Earlier this week, reports surfaced that a judge in Saudi Arabia had sentenced a Palestinian poet named Ashraf Fayadh to death for publicly abandoning the Islamic faith. Fayadh’s fate quickly became a cause célèbre on social media, with a litany of Twitter users gathering around the hashtag #FreeAshraf to protest his death sentence.
Adam Coogle, a researcher at Human Rights Watch, told Reuters that his examination of trial documents indicated Fayadh, who was arrested in early 2014, had received the death sentence. Fayadh was sentenced to 800 lashes and four years in prion when he was initially convicted, but that punishment was increased to death upon appeal, a ruling that reportedly came down last week.
“I have read the trial documents from the lower court verdict in 2014 and another one from 17 November,” Coogle told Reuters. “It is very clear he has been sentenced to death for apostasy.”
The evidence against Fayadh consisted of a book of poetry he published in 2008, entitled Instructions Within, along with testimony from a witness who said they had heard him speaking negatively about Islam, the prophet Mohamed, and the country of Saudi Arabia.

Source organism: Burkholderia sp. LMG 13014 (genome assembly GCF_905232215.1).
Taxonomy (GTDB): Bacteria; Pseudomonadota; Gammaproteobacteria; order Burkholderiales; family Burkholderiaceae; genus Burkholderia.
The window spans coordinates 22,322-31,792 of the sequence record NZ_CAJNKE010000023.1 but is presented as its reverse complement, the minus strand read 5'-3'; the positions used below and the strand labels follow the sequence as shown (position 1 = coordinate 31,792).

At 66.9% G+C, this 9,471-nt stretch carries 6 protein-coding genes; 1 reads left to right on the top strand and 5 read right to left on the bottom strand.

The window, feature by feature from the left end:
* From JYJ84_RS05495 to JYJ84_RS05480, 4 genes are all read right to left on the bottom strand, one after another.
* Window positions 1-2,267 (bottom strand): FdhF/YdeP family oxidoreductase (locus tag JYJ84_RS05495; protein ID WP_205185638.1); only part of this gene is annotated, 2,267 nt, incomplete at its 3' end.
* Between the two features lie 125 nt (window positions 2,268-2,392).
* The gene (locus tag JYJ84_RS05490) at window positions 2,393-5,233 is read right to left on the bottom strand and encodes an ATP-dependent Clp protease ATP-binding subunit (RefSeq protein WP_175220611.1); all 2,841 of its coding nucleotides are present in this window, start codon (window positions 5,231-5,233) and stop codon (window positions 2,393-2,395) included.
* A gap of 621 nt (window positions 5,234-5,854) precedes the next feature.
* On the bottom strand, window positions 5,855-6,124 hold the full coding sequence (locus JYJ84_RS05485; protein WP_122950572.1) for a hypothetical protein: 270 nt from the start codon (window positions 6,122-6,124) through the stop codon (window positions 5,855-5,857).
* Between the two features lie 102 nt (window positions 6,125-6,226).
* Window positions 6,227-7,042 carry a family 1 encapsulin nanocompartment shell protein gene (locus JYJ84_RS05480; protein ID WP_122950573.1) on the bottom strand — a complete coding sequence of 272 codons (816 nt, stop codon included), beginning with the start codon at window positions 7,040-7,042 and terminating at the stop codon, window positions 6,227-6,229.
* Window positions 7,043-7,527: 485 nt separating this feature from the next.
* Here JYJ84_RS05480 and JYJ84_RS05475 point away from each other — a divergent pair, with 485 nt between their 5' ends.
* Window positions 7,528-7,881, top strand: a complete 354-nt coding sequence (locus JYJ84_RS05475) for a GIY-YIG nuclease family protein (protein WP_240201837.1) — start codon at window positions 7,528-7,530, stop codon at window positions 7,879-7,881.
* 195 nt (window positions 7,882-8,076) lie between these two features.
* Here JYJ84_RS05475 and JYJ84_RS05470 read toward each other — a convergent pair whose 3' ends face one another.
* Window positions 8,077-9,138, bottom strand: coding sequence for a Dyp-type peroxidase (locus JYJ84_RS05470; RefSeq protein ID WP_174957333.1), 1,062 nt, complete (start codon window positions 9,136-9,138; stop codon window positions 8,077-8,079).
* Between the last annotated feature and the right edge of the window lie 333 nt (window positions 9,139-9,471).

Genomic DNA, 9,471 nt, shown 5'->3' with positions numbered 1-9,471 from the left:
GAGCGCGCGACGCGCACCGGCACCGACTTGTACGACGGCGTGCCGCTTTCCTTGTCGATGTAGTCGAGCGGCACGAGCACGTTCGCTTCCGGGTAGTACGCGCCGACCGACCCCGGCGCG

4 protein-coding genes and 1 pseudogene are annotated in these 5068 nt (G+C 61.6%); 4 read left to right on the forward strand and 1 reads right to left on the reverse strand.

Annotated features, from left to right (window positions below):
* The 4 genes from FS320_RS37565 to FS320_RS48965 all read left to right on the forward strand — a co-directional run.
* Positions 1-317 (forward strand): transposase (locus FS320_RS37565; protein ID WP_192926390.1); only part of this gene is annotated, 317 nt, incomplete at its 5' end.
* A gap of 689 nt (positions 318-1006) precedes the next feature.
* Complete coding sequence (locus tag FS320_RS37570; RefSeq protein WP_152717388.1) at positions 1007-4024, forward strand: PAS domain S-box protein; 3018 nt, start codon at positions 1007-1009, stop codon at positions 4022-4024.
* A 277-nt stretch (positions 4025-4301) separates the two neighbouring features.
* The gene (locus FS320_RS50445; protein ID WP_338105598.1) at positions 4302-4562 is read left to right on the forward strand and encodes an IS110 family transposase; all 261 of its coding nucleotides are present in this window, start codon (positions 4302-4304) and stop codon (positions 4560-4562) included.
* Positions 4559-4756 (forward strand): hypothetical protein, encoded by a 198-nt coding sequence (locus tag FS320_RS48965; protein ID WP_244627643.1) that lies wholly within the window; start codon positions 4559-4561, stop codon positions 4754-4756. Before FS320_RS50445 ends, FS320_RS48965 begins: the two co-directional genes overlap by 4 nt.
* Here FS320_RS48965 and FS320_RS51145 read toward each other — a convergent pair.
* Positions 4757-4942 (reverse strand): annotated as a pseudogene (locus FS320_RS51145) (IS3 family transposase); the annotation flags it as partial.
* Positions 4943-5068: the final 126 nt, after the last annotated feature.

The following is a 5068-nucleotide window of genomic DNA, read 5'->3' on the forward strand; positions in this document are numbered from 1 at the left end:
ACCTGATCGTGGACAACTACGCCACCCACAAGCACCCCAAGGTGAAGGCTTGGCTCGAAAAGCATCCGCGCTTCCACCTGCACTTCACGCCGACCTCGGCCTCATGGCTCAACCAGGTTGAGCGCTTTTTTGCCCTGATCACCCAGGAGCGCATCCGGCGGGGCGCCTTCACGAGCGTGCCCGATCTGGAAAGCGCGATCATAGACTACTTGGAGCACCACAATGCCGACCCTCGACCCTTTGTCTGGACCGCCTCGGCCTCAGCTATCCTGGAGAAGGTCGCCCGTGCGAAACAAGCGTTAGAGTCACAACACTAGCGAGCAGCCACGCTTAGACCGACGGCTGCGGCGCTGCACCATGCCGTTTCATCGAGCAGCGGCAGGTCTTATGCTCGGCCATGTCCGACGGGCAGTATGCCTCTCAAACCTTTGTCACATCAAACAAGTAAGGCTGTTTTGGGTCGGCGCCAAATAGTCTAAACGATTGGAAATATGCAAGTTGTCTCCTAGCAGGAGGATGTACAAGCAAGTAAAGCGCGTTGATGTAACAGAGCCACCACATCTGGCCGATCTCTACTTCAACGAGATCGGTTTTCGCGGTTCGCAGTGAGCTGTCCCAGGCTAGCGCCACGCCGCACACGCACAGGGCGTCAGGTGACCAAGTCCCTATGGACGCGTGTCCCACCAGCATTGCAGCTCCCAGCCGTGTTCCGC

The 35-year-old Fayadh, who is a significant figure in the country’s burgeoning artistic community, did not have legal representation at the trial.
The Guardian reports that many of Fayadh’s supporters insist the apostasy charge is just a cover for the government wanting to get retribution for his posting of a video online showing Saudi religious police assaulting a man on the street.
“They accused me [of] atheism and spreading some destructive thoughts into society,” Fayadh told the Guardian, denying charges that he was not a Muslim. “[Instructions Within was] just about me being [a] Palestinian refugee… about cultural and philosophical issues. But the religious extremists explained it as destructive ideas against God.”
After his arrest last year, a group of 100 Arab intellectuals signed a petition condemning Fayadh’s treatment. “We condemn these acts of intimidation targeting Ashraf Fayadh as part of a wider campaign inciting hate against writers and using Islam to justify oppression and to crush free speech,” they wrote.
On Twitter, activists have used the #FreeAshraf hashtag to criticize the Saudi government’s hard-line application of Sharia law and call for Fayadh’s release.
— Magnificent (@Ironyisfunny8) November 21, 2015
— Humanists International (@HumanistsInt) November 20, 2015
Photo by tpsdave/pixabay (public domain)